- There are no formating features, bullet points, numbering, spell check or even bold type. There are only 3 font sizes and the font type is fixed. Just get words/thoughts on the page/screen and forget about formating.
- Everything automatically saves. - Don't have to think about it. There's a timer and auto save on close.
- Archives to Evernote. Nice backup feature and a way to get at it from other computers/devices.
- There is only one file that gets date/time stamped when you open/use right-click menu. This is more like diary/journal. Again, less to think about, just write. The only organization is the chronology of the entries.
- It is full screen always, but can be made semi transparent. You can have a picture in the background if you prefer for inspiration or to breakup the monotony of a plain background.
I've thought about adding a timer. This could make you keep some sort of writing schedule or free up your brain by not having to worry about making some appointment. Kind of a time management strategy.
In general I find that discussions over the tools associated with writing are distractions from writing itself, in much the same way that I used to distract myself with endlessly tweaking my IDE/text editor when I was an undergrad CS major. We do this because tweaking and experimenting is easier than doing the thing itself. It's a form of procrastination, but it's a "productive" kind of procrastination--unlike gaming--we're better able to fool ourselves into thinking that we've accomplished something.
(This phenomenon's close cousin is incessant checking of social networks, IMing people, refreshing email, etc.)
All that being said...
My preferred tool is determined by the type of writing I'm doing. When I'm writing fiction (rare), I like a fullscreen environment, specifically DarkRoom, because it's just me and my characters. That being said, Notepad is my favorite writing application. I compose emails, replies to people (like this one, for instance), and I even wrote ~85% of my thesis in Notepad before moving it to Word.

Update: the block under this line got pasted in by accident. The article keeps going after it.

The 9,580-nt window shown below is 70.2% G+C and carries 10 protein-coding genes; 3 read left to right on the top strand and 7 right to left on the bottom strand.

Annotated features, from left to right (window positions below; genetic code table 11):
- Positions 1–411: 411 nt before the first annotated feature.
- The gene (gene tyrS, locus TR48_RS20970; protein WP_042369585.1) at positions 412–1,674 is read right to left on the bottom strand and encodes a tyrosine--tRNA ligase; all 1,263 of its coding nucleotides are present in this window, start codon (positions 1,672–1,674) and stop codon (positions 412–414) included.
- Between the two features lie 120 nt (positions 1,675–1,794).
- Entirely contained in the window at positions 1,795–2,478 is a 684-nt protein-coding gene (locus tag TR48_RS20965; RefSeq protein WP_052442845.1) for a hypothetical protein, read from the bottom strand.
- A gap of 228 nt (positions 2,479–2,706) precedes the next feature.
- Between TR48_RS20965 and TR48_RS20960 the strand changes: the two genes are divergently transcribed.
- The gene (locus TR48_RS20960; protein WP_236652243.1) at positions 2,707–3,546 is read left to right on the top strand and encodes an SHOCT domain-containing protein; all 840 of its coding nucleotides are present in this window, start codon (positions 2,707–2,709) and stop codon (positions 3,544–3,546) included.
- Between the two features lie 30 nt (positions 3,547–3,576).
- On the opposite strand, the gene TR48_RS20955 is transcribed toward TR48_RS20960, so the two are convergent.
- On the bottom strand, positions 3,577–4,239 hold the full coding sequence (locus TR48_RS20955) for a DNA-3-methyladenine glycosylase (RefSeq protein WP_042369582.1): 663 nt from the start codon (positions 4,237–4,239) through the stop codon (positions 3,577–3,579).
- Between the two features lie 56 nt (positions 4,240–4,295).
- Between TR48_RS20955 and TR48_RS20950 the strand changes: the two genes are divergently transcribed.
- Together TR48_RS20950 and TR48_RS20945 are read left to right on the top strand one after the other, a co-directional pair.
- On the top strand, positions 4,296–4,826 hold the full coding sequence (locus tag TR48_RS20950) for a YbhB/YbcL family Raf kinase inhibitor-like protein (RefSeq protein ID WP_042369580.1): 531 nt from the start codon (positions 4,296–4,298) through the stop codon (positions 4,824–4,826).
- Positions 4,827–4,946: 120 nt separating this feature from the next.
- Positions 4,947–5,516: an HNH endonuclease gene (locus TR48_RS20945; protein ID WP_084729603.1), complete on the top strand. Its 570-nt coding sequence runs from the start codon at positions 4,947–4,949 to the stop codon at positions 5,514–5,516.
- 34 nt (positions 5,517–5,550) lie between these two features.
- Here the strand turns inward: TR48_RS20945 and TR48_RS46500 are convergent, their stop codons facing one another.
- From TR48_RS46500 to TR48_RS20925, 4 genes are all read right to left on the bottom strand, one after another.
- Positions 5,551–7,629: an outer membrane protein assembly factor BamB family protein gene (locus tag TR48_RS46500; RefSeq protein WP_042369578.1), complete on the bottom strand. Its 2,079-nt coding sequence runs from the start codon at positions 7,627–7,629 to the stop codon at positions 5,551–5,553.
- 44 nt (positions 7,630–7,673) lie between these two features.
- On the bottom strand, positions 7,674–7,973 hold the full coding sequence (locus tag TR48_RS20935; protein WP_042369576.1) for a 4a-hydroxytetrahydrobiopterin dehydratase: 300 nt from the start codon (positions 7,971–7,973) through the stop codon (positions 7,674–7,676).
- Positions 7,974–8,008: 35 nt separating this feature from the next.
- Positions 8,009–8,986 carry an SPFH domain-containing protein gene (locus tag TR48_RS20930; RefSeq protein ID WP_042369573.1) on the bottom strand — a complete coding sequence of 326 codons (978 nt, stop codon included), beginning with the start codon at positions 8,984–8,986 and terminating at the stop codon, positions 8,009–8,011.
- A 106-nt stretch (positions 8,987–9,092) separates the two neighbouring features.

Why Notepad? Well it's basically pure writing. There's nothing between you and your words: no UI bells and whistles. No distractions, no formatting beyond what you can do with whitespace and capital letters. (That's really all you need when you're doing an initial draft, anyway.) But you can look at other open windows, which is helpful when I'm composing a reply to someone, or need to reference another document or webpage.
One of these days I'm doing to re-write it to get rid of the bugs that've been in it since at least Windows 95. One of these days...
I find full screen writing environments to be very helpful, because it's just you and the page. This may be a function of my distractable nature, but any aid to focus is a good thing in my book.
It is also quite easy to simulate a full screen writing environment using any text editor with a minimal UI. I like gvim, but this should work with Notepad or even emacs.
- set your screen background to something minimal, like black.
- minimise everything.
- open your text editor as a narrow strip down the centre of the screen, or placed to cover all your desktop icons.
If you have a busy desktop with more icons than can be covered while keeping the narrow strip aesthetic, then:
- create a simple HTML page with a black background and no text.
- open that page in Firefox.
- browse in full screen mode.
- use that Firefox as the only other application which is open on your desktop behind your editor window.
I follow this approach when I am on a Windows machine away from my Scrivener session.
If you're an Office 2007, Office 2010 user, you can use Word with no Ribbon. I do this when I'm working on some creative writing.
It's a combination of things. I like using Word 2010 but want to see as much of the document as possible. Minimising the ribbon helps but if I'm in the thick of a writing burst I don't want to distract myself with anything on screen I don't need.
Press ALT then v then u
Press esc to make the ribbon return.
I use Q10 a lot and find that it really helps me focus. But I'm not certain that it is all down to the fact that it is full screen. It also has keystroke sounds and a carriage return like an old style typewriter which I'm sure help keep me writing.
It's a love it or hate it thing though.
I always a have a browser open and use Alt+Tab to flick between the two windows when I need to check external sources.